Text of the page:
That being said, it’s always a blast watching Chan get to show off. It’s also a breath of fresh air to see him in an enjoyable movie from the West after so many flops here. Despite his age, Chan is still a physical force to be reckoned with. While he is still impressively limber and agile, Quan is a rougher sort of character whose primary skills are entrenched in guerilla warfare — he uses bombs, hit-and-runs and combines his agility with firearms, something you don’t often see with Chan’s characters. The fight choreography and direction are all thrills — rough enough to get your attention, yet clear enough so that everything is communicated clearly. This film is realistically brutal, tense and pulls no punches.

4. “Furie” (2019)

Directed by Le-Van Kiet and starring Veronica Ngo, a retired gangster’s (Ngo) daughter is kidnapped, and she isn’t pleased. A simple plot, much like the setup for “The Foreigner,” though it gives way to more traditional, scrappier martial arts mayhem.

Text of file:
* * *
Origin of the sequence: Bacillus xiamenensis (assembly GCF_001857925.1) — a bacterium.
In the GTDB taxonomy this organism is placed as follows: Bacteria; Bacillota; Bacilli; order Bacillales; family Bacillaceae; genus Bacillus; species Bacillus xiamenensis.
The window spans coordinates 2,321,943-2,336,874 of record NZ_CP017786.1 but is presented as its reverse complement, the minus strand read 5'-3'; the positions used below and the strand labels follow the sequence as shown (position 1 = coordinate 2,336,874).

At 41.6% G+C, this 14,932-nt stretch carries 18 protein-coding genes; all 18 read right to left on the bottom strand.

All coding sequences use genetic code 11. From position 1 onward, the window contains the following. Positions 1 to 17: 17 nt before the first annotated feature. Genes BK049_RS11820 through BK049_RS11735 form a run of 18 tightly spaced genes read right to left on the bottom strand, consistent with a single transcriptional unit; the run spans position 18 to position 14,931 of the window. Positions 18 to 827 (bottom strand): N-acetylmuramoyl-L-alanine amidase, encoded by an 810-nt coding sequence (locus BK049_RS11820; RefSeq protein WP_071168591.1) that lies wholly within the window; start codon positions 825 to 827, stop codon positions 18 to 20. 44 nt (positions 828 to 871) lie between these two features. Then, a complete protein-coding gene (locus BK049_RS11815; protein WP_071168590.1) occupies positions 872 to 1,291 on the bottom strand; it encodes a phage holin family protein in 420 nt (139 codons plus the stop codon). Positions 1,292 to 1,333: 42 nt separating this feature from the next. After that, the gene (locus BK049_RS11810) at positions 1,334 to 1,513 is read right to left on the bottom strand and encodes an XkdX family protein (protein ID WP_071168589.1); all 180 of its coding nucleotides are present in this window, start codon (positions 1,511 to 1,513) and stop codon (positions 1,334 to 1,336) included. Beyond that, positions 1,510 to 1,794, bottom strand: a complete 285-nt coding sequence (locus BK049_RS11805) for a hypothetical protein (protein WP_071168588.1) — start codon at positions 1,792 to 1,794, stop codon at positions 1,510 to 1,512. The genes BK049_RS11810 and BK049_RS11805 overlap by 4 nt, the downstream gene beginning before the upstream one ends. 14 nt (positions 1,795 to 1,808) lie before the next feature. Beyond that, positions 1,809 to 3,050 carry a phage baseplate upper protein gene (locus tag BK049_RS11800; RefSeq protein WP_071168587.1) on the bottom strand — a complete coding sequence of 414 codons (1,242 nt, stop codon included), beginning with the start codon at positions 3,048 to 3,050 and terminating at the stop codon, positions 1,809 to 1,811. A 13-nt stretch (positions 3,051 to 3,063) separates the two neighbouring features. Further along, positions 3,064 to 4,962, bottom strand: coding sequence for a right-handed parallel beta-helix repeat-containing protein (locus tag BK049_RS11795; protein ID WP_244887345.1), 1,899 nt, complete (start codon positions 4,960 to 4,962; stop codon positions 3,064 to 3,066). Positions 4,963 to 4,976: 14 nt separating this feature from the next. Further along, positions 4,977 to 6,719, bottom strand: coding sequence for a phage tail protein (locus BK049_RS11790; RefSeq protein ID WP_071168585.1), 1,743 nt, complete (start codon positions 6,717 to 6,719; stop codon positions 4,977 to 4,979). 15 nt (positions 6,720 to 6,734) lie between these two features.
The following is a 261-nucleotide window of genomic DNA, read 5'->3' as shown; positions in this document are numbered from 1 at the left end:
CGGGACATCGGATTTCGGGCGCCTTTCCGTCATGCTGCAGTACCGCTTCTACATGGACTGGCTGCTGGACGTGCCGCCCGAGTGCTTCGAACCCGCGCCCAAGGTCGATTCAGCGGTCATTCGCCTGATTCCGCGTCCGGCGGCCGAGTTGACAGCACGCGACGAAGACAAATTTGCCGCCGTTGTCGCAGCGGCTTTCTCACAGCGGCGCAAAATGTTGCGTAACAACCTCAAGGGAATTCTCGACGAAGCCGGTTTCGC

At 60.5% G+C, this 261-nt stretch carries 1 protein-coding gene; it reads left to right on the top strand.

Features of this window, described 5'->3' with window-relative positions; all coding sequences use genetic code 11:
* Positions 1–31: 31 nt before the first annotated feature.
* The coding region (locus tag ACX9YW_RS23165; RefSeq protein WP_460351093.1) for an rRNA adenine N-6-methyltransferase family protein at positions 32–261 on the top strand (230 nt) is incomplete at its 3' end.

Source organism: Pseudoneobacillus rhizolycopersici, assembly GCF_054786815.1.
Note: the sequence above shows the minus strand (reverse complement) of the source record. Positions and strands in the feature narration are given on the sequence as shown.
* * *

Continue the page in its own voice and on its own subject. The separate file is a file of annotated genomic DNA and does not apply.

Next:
It’s also distinct in that it’s one of the few films to showcase Vovinam, a martial art native to Vietnam going back to 1938. Given how it’s also a rare lady-led action film, where the hero is a mother no less, further makes it a novelty. The action is masterfully composed, with only a little bit of shaky cam really being irritating.

The visuals are also a treat, with Vietnam’s natural beauty giving way to seedy underbellies bathed in flashes of pink and purple neon. It would be the most visually pleasing feature on the list, if not for “Shadow.”

3. “Avengement” (2019)